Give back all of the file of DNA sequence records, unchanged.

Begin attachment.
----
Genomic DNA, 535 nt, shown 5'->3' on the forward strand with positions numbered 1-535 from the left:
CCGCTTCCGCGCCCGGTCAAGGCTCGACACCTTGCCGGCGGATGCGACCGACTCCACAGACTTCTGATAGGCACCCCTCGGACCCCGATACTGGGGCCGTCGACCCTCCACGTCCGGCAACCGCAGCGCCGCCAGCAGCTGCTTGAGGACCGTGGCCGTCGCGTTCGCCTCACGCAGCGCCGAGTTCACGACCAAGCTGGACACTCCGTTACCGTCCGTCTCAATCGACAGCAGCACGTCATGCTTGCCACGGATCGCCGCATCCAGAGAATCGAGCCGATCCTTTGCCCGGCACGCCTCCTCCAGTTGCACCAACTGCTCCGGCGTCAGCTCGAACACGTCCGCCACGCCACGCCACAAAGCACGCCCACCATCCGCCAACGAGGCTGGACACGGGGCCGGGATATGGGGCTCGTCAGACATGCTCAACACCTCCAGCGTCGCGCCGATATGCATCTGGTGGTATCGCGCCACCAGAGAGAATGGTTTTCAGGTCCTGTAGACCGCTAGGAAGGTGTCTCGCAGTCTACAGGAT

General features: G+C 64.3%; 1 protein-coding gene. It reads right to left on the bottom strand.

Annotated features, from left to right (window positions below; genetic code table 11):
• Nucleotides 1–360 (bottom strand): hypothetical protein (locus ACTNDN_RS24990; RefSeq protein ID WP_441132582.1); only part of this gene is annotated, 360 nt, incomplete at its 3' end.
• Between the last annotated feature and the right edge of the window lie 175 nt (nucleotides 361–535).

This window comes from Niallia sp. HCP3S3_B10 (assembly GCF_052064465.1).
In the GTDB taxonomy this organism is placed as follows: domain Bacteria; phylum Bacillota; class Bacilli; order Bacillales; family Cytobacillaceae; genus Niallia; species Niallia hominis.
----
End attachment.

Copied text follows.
Genomic DNA, 535 nt, shown 5'->3' on the forward strand with positions numbered 1-535 from the left:
CCGCTTCCGCGCCCGGTCAAGGCTCGACACCTTGCCGGCGGATGCGACCGACTCCACAGACTTCTGATAGGCACCCCTCGGACCCCGATACTGGGGCCGTCGACCCTCCACGTCCGGCAACCGCAGCGCCGCCAGCAGCTGCTTGAGGACCGTGGCCGTCGCGTTCGCCTCACGCAGCGCCGAGTTCACGACCAAGCTGGACACTCCGTTACCGTCCGTCTCAATCGACAGCAGCACGTCATGCTTGCCACGGATCGCCGCATCCAGAGAATCGAGCCGATCCTTTGCCCGGCACGCCTCCTCCAGTTGCACCAACTGCTCCGGCGTCAGCTCGAACACGTCCGCCACGCCACGCCACAAAGCACGCCCACCATCCGCCAACGAGGCTGGACACGGGGCCGGGATATGGGGCTCGTCAGACATGCTCAACACCTCCAGCGTCGCGCCGATATGCATCTGGTGGTATCGCGCCACCAGAGAGAATGGTTTTCAGGTCCTGTAGACCGCTAGGAAGGTGTCTCGCAGTCTACAGGAT

General features: G+C 64.3%; 1 protein-coding gene. It reads right to left on the bottom strand.

Annotated features, from left to right (window positions below; genetic code table 11):
• Nucleotides 1–360 (bottom strand): hypothetical protein (locus ACTNDN_RS24990; RefSeq protein ID WP_441132582.1); only part of this gene is annotated, 360 nt, incomplete at its 3' end.
• Between the last annotated feature and the right edge of the window lie 175 nt (nucleotides 361–535).

This window comes from Niallia sp. HCP3S3_B10 (assembly GCF_052064465.1).
In the GTDB taxonomy this organism is placed as follows: domain Bacteria; phylum Bacillota; class Bacilli; order Bacillales; family Cytobacillaceae; genus Niallia; species Niallia hominis.